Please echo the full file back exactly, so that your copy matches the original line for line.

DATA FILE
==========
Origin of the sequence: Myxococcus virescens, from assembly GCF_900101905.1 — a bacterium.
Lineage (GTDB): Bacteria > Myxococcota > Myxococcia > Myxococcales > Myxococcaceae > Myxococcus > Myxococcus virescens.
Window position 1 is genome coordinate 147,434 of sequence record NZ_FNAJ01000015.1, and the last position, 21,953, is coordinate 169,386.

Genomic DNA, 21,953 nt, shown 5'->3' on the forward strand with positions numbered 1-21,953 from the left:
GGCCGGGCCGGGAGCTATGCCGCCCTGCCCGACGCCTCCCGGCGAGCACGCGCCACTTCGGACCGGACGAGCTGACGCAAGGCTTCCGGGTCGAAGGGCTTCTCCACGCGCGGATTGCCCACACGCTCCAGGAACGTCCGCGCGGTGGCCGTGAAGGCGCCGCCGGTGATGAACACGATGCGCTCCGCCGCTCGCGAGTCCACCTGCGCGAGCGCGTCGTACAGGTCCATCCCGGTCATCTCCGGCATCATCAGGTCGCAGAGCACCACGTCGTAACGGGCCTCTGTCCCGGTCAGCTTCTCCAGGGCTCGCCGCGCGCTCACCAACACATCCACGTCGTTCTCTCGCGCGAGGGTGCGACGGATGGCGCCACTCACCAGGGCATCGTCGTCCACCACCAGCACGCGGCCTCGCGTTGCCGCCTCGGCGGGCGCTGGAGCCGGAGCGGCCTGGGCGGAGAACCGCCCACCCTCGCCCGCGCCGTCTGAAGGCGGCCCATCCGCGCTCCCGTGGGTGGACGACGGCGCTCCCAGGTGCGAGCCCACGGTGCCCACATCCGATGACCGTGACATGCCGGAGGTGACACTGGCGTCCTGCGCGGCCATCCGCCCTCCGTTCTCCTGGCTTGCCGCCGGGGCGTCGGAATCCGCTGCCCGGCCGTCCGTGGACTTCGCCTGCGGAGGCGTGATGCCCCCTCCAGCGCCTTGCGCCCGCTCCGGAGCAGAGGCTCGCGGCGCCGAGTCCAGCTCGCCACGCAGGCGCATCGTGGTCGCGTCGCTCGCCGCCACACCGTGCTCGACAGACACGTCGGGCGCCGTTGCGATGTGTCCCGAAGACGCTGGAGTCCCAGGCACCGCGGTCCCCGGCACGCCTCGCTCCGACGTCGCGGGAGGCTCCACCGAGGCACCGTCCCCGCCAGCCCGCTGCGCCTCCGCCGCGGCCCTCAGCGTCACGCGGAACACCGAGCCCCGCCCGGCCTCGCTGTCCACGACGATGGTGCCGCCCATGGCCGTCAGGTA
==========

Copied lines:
Origin of the sequence: Myxococcus virescens, from assembly GCF_900101905.1 — a bacterium.
Lineage (GTDB): Bacteria > Myxococcota > Myxococcia > Myxococcales > Myxococcaceae > Myxococcus > Myxococcus virescens.
Window position 1 is genome coordinate 147,434 of sequence record NZ_FNAJ01000015.1, and the last position, 21,953, is coordinate 169,386.

Genomic DNA, 21,953 nt, shown 5'->3' on the forward strand with positions numbered 1-21,953 from the left:
GGCCGGGCCGGGAGCTATGCCGCCCTGCCCGACGCCTCCCGGCGAGCACGCGCCACTTCGGACCGGACGAGCTGACGCAAGGCTTCCGGGTCGAAGGGCTTCTCCACGCGCGGATTGCCCACACGCTCCAGGAACGTCCGCGCGGTGGCCGTGAAGGCGCCGCCGGTGATGAACACGATGCGCTCCGCCGCTCGCGAGTCCACCTGCGCGAGCGCGTCGTACAGGTCCATCCCGGTCATCTCCGGCATCATCAGGTCGCAGAGCACCACGTCGTAACGGGCCTCTGTCCCGGTCAGCTTCTCCAGGGCTCGCCGCGCGCTCACCAACACATCCACGTCGTTCTCTCGCGCGAGGGTGCGACGGATGGCGCCACTCACCAGGGCATCGTCGTCCACCACCAGCACGCGGCCTCGCGTTGCCGCCTCGGCGGGCGCTGGAGCCGGAGCGGCCTGGGCGGAGAACCGCCCACCCTCGCCCGCGCCGTCTGAAGGCGGCCCATCCGCGCTCCCGTGGGTGGACGACGGCGCTCCCAGGTGCGAGCCCACGGTGCCCACATCCGATGACCGTGACATGCCGGAGGTGACACTGGCGTCCTGCGCGGCCATCCGCCCTCCGTTCTCCTGGCTTGCCGCCGGGGCGTCGGAATCCGCTGCCCGGCCGTCCGTGGACTTCGCCTGCGGAGGCGTGATGCCCCCTCCAGCGCCTTGCGCCCGCTCCGGAGCAGAGGCTCGCGGCGCCGAGTCCAGCTCGCCACGCAGGCGCATCGTGGTCGCGTCGCTCGCCGCCACACCGTGCTCGACAGACACGTCGGGCGCCGTTGCGATGTGTCCCGAAGACGCTGGAGTCCCAGGCACCGCGGTCCCCGGCACGCCTCGCTCCGACGTCGCGGGAGGCTCCACCGAGGCACCGTCCCCGCCAGCCCGCTGCGCCTCCGCCGCGGCCCTCAGCGTCACGCGGAACACCGAGCCCCGCCCGGCCTCGCTGTCCACGACGATGGTGCCGCCCATGGCCGTCAGGTA